The time limit is an interesting thought – never tried that before!

      I’ve actually started conversations with “I just really need to vent, and no matter how unrealistic I’m being, I just need you to be on my side for now”. This is very effective w/ my sister, but not so much w/ one of my friends who, even after that opening, will IMMEDIATELY start playing devil’s advocate. Grrr.

  30. kimmyontheinternet said:

    As a recovering chronic advice-giver (probably due to an overbearing, chronic advice-giving parent), when a friend comes to me with an issue I now *always* make sure to explicitly ask:

    “Are you just looking for a shoulder to lean on or someone to vent to right now? Or are you looking for some advice or thoughts on solutions as well?”

    It has really improved some close relationships where I was making the other person feel like I thought they were incapable and helpless with my once-insatiable need to “feel helpful”. Ends up it’s *not* helpful when you make other people feel like you think they’re incompetent or that they aren’t being properly heard!

    • MadDissector said:

      This reminds me of a family story: whenever someone would approach this relative in search of support, she would let the other person introduce the problem and then ask back “what do you want me to say? what soothes you or what I really think about this? You can only have one”.

      • Polychrome said:

        that sounds mean? How did people react to it?

        • MadDissector said:

          Funny enough, this relative is considered the person to address in the family when problems emerge. We have learnt that she can be very caring, but also brutally honest. On the other hand, the soothing and her opinion do not have to go always in strictly opposite directions. She only wants to set straight what people want from her. Also, after years of her modus operandi, people go to her knowing (vaguely, sometimes) what they want.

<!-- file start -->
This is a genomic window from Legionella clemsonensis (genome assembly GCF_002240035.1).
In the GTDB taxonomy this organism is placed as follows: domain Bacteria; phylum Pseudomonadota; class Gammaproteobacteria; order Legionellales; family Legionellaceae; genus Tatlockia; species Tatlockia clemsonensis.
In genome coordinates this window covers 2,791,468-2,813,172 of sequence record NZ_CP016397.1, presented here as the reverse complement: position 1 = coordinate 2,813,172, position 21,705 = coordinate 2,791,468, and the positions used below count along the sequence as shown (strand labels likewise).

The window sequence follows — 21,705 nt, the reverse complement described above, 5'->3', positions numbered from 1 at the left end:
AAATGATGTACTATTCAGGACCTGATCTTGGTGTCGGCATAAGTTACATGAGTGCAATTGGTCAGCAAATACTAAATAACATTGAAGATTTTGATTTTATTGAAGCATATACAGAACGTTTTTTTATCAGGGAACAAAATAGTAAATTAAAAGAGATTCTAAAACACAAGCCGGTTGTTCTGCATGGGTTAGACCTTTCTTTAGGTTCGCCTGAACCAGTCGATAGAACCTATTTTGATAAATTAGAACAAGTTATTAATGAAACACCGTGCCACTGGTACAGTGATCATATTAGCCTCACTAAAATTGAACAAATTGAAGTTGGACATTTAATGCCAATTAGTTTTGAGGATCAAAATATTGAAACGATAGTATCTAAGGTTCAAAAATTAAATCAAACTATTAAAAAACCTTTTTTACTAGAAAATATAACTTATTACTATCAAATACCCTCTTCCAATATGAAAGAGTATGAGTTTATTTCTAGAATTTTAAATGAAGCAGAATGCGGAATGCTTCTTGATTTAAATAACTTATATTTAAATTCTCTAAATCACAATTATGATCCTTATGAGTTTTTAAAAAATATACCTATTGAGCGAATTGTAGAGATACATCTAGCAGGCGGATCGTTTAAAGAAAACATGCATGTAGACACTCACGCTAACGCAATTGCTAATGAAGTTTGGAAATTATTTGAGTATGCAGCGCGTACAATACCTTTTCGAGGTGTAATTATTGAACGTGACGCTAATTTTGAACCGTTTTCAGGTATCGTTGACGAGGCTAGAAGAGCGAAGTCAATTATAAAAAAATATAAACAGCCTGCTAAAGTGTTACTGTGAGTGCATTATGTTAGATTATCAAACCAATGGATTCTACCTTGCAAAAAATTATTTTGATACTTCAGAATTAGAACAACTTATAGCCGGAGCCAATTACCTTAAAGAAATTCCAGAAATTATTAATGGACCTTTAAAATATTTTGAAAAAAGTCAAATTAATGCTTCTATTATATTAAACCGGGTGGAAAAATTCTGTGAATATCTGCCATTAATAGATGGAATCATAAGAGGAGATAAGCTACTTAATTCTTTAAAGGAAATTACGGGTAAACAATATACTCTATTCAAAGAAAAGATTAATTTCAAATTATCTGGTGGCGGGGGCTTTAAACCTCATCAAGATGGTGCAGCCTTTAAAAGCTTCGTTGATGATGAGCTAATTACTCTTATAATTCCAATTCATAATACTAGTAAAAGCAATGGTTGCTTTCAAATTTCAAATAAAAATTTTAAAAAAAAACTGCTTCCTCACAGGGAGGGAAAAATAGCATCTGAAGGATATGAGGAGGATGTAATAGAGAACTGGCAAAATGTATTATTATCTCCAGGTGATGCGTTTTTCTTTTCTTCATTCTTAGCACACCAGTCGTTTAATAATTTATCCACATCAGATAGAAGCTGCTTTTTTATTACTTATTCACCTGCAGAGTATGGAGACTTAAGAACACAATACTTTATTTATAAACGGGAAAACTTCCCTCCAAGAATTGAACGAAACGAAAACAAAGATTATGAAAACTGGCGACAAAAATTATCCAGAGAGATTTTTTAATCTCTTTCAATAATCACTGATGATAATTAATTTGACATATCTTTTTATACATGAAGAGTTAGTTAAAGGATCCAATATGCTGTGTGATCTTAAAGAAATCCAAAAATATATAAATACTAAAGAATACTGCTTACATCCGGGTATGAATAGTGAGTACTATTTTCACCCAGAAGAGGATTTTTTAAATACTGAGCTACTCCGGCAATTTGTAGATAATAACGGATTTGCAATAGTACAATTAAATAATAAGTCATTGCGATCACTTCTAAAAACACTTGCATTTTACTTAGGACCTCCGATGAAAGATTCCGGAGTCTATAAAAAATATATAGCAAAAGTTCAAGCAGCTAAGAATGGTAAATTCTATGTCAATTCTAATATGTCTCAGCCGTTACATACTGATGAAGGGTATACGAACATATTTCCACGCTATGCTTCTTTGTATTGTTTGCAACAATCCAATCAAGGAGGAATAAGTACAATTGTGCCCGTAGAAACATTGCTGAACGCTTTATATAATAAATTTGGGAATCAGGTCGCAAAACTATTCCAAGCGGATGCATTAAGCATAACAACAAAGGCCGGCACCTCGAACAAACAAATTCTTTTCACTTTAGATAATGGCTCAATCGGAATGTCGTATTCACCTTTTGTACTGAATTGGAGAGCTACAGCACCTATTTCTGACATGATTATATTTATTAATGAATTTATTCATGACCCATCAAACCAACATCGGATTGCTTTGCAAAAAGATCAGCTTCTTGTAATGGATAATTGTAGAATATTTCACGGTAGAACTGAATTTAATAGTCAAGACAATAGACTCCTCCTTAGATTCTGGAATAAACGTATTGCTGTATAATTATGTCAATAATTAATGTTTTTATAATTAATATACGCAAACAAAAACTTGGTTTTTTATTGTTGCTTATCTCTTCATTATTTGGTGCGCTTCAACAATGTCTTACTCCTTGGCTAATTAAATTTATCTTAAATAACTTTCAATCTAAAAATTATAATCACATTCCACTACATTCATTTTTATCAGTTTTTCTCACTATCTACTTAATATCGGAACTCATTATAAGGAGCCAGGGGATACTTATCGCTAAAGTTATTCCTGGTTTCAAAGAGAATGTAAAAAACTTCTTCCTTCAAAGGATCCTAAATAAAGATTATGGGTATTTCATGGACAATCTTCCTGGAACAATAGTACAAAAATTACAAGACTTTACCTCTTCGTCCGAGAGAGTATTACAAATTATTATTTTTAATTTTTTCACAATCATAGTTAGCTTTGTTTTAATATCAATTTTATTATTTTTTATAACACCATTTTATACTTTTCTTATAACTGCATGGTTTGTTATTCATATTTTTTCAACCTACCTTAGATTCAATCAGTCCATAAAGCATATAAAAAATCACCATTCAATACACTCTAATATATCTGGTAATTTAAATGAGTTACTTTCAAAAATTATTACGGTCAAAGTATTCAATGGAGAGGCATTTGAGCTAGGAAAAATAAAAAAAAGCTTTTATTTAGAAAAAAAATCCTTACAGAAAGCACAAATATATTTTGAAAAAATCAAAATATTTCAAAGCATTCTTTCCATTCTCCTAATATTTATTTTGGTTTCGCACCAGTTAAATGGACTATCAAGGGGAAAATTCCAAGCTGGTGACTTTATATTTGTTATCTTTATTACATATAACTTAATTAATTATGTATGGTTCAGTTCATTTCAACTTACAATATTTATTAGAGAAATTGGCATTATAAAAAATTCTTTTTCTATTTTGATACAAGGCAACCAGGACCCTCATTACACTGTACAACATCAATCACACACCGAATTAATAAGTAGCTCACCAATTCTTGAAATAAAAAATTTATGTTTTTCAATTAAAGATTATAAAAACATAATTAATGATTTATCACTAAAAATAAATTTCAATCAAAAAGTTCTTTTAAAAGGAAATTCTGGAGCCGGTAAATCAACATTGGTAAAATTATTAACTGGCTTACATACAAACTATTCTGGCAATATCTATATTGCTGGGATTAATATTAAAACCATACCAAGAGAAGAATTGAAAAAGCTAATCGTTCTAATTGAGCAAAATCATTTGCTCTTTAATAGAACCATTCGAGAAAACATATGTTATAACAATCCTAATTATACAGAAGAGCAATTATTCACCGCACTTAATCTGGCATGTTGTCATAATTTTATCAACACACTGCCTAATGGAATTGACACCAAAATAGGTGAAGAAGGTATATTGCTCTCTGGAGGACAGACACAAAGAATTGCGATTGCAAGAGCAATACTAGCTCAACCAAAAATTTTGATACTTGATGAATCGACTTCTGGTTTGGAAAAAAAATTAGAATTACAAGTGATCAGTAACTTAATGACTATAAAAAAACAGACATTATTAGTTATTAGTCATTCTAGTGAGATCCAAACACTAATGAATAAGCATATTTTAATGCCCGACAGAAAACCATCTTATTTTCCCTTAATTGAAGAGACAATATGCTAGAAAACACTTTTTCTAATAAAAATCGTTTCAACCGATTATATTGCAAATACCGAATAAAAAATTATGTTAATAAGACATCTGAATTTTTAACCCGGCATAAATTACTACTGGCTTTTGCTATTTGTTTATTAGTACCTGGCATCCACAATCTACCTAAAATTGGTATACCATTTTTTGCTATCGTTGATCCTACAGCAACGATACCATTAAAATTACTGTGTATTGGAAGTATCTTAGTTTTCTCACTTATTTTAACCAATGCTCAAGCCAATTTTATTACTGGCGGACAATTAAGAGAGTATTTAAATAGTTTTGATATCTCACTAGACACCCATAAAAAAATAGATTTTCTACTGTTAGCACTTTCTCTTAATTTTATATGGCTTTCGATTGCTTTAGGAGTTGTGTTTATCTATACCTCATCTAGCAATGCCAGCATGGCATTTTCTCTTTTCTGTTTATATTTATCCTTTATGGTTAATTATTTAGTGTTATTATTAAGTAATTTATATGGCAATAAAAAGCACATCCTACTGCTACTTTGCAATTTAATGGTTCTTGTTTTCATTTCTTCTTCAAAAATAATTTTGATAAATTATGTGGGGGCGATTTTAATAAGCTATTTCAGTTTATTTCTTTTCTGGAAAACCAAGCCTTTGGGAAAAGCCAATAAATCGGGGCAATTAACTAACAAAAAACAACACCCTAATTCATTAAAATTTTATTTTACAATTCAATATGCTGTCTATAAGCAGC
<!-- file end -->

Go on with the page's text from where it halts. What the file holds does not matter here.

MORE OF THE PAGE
31. TootsNYC said:

    I have a good friend who I realized I was avoiding, and avoiding the sharing of stuff. I realized it was because she would either leap to give me advice or leap to reassure me. I’d vent about being worried about my kid, and she’d say, “He’ll grow out of it,” etc. I felt shunted aside; like she was in such a hurry to brush aside or reassure my concerns that it meant she didn’t want to hear them.

    I vowed to stop doing that. To stop giving advice, to stop reassuring. And to just keep people company.
    So now I make a conscious decision to say, “Wow, that stinks.” “I can see how you’d feel that way.” “I’m mad on your behalf!” “How are you feeling about that now?”

    I mentally think of myself as walking over to stand shoulder-to-shoulder with them, looking at the topic from a point of view that’s beside them. From their perspective. Instead of standing off to the side and looking at the topic from my own viewpoint.

    I find that I feel closer to people when I do that. My deputy came to work, shortly after I’d told her about this revelation on my part, and told me her son was diagnosed as allergic to peanuts. I consciously chose to NOT say, “It’s not the hardest allergy to deal with,” or “I’m sure you’ll do fine.” Instead I just said, “Wow, that sucks! How did you feel when the doctor told you?” And “What a bummer for him. And for YOU–all the worries! It can seem so scary.”
    I felt much closer to her, because I was sharing in her emotions.
    If I share–no, give–my advice, I feel farther away from her.

    It’s very powerful. People want to be seen, and heard.
    So I try to focus on seeing them. And hearing them. And letting them know that I’m going that. You don’t have mental time or energy to give advice if you’re busy seeing someone and truly hearing them.

    I don’t even ask if they want advice or reassurance anymore. Certainly not right away. First I just go “stand beside them” and share in their emotions. I try to *see them*, not see their problem.
    Later, I’ll say, “did you want any second set of brains thinking about solutions? Would it help you if I reassured you?” (But to be honest, once we’ve talked for a while, and I’ve truly *seen* them, I can often tell when it would be a good time to say, “I’m sure you’re scared, but I see these strengths and abilities in you; don’t forget you have that on your side.”

    I’m sure I’m not perfect; I’m probably lousy at this with my kids (which is where it’s most necessary, to be honest). But I try.

    • Emma9 said:

      Just wanted to say this is really beautiful imagery and thank you for sharing it.

  32. LW, the school I go to is partly a seminary, and they have a WHOLE CLASS that a lot of people take at the end of their program on how to reintegrate into normal human society (one of the assignments is literally “read a book for fun”). I’m not even the same religion as most of them, and I’ve picked up some Minister Speak because so many of my friends/neighbors/coworkers are on that path. If your friend is a newly minted minister, depending on her denomination she’s just finished 2-3 years of schooling, several months or even a year of clinical education working as a chaplain somewhere (I hear that totally wrecks people), and sometimes 2-3 years of ordination work on top of that. Not to mention her job (I hope she has a job, or is getting one soon). She may also be kind of giddy about her relatively new skills, making it even more difficult for her to see when she needs to chill.